Frankly, I would talk to your pastor about the situation. He will likely say “if you can’t go, you can’t go…don’t worry about it.”

While he would be correct in his statement, it still doesn’t help with the guilt you’d be feeling inside.

What I would suggest might work in your situation is that you request to have your obligation officially commuted to another day of the week in accordance with Canon 1245:

Can. 1245 Without prejudice to the right of diocesan bishops mentioned in ⇒ can. 87, for a just cause and according to the prescripts of the diocesan bishop, a pastor can grant in individual cases a dispensation from the obligation of observing a feast day or a day of penance or can grant a commutation of the obligation into other pious works. A superior of a religious institute or society of apostolic life, if they are clerical and of pontifical right, can also do this in regard to his own subjects and others living in the house day and night.

(Refer to the comments in the New Commentary on the Code of Canon Law…this particular page can be read online at Google Books at this link)

In that way, you could have the satisfaction of regularly meeting your obligation, but would be able to do so on a different day…one where you wouldn’t have to be worried about being blocked on the way to the toilet if something came up.


Karen–I am allergic to honey, but appreciate your advice.


I would suggest that you print off your post and send it in to your local bishop and ask him what alternatives there might be. Then wait for his reply. Many bishops have a website.

Some priests might feel a little bit at odds about giving a dispensation. The local bishop is the law and can make such decisions within his authority.

May God bless and keep you. May God’s face shine on you. May God be kind to you and give you peace.


If you are feeling bad before Mass, you definitely are allowed to stay home. However, if you feel fine beforehand, I think you should try to go to Mass. Pray to God that you will have no problems during Mass, and then trust in God that he will get you through Mass safe and sound. If you are worried about parking, you can always get there really early before the parking lot is full. That will also guarantee you an aisle seat. Maybe an hour before Mass starts or even two hours. If you are going alone, bring a jacket or coat to hold your seat in you need to use the bathroom.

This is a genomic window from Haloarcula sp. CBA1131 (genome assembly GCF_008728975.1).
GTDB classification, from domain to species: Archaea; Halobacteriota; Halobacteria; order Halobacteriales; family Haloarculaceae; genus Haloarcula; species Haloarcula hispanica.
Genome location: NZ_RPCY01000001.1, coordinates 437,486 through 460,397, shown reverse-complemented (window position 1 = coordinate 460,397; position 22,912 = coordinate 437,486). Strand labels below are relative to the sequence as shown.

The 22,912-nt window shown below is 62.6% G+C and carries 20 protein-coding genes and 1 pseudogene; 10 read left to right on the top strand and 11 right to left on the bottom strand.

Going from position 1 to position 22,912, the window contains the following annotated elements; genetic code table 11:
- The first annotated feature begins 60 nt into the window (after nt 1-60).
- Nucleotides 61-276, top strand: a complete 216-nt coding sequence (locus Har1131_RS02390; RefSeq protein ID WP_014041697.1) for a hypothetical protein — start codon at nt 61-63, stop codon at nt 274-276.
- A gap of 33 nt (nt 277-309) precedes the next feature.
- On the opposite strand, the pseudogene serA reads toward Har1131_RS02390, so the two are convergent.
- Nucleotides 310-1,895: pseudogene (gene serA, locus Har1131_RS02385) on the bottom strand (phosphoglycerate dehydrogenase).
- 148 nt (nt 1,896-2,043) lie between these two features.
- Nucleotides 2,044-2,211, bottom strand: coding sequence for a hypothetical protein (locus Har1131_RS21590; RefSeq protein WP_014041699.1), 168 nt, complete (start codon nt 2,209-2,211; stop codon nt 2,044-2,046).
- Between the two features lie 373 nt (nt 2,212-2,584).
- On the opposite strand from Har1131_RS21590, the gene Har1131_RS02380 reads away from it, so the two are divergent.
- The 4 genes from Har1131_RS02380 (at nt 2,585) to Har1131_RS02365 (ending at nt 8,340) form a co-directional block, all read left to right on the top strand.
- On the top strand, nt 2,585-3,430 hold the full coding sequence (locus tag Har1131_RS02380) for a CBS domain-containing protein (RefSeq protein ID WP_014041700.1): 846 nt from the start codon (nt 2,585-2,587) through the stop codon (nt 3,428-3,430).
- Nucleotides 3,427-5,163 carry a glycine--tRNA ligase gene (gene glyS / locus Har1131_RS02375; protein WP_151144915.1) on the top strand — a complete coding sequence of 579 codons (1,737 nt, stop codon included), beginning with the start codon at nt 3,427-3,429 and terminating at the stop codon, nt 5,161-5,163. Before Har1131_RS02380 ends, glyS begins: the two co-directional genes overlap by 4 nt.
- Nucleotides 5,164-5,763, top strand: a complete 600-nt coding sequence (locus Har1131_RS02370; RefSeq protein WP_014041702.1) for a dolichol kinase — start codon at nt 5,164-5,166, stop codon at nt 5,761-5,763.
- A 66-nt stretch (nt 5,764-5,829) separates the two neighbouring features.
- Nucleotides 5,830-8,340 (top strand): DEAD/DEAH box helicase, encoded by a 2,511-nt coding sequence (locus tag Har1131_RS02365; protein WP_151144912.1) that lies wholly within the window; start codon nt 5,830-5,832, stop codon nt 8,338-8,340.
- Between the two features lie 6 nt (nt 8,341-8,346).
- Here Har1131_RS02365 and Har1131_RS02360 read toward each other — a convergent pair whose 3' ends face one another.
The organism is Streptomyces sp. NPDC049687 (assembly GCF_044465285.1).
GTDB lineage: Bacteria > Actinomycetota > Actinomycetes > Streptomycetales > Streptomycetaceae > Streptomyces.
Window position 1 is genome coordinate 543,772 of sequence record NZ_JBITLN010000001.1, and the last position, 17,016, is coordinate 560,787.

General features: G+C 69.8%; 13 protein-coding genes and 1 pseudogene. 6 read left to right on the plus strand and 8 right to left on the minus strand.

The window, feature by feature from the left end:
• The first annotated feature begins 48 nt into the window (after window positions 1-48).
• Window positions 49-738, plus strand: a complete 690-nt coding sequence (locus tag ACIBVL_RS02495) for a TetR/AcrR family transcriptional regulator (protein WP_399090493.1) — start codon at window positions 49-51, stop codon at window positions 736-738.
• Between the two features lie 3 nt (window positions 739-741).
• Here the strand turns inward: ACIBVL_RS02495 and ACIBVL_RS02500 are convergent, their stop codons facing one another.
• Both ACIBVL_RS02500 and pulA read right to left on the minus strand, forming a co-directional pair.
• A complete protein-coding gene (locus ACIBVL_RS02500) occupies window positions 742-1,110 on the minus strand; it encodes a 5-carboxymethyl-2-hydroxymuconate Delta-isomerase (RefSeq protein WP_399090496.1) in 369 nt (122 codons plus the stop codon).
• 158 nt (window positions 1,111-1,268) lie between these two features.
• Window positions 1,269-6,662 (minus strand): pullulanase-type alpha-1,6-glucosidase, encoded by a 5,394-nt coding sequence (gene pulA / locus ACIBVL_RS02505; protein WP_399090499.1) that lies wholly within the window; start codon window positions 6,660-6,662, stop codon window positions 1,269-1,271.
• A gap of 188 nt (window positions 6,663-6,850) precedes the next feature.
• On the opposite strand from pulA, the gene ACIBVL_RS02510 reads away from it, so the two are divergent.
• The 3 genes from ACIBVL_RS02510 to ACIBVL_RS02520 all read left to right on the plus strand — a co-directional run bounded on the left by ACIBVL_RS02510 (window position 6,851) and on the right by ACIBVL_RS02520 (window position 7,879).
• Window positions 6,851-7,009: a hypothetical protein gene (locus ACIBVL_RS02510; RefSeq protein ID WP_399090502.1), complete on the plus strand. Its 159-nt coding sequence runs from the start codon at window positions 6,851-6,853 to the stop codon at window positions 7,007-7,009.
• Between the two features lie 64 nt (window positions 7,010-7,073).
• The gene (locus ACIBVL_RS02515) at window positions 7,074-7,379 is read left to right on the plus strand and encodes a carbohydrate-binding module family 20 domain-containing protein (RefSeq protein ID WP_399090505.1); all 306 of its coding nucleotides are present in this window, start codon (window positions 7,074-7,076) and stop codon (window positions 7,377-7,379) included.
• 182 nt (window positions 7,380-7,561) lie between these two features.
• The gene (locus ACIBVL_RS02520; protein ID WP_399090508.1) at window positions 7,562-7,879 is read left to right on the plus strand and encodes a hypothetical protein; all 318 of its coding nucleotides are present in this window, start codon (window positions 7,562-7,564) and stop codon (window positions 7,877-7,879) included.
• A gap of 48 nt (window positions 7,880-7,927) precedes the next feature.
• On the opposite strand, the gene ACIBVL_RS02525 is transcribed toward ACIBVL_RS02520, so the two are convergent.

Alternatively, you can go with friends and family. They can worry about parking while you go to the restroom if needed. They can also save an aisle seat for you. I hope you have not hidden this condition from your friends and family in real life. They are there to help you. Lean on them for support. We humans are not meant to be alone. Hope you find a solution that works out. =)


Barb, I was suprised to find a Mass last Christmas that was no busier than a normal weekday Mass. It was a noon Mass at a church that is close to where I live but that I don’t usually attend at Christmas. The parish has a lot of families, and I suspect the mid-day Mass is less convenient for them. When I was growing up my family always went to a 4pm vigil Mass that was packed and is still packed today. My point being that maybe you should experiement with local churches and different times to find one that is not so stressful for you. Not just for the sake of the obligation, but because going to Church on Easter and at Christmas is a real joy and a celebration of the most important events in our Christian faith.

God bless.


Your reason for missing mass seems reasonable based on medical limitations.

If missing mass continues to trouble you, you may speak to your priest; he is permitted to give you a “dispensation” such that your obligation to attend mass every Sunday is suspended. This dispensation may give you more peace of mind.


DISCLAIMER: The views and opinions expressed in these forums do not necessarily reflect those of Catholic Answers. For official apologetics resources please visit www.catholic.com.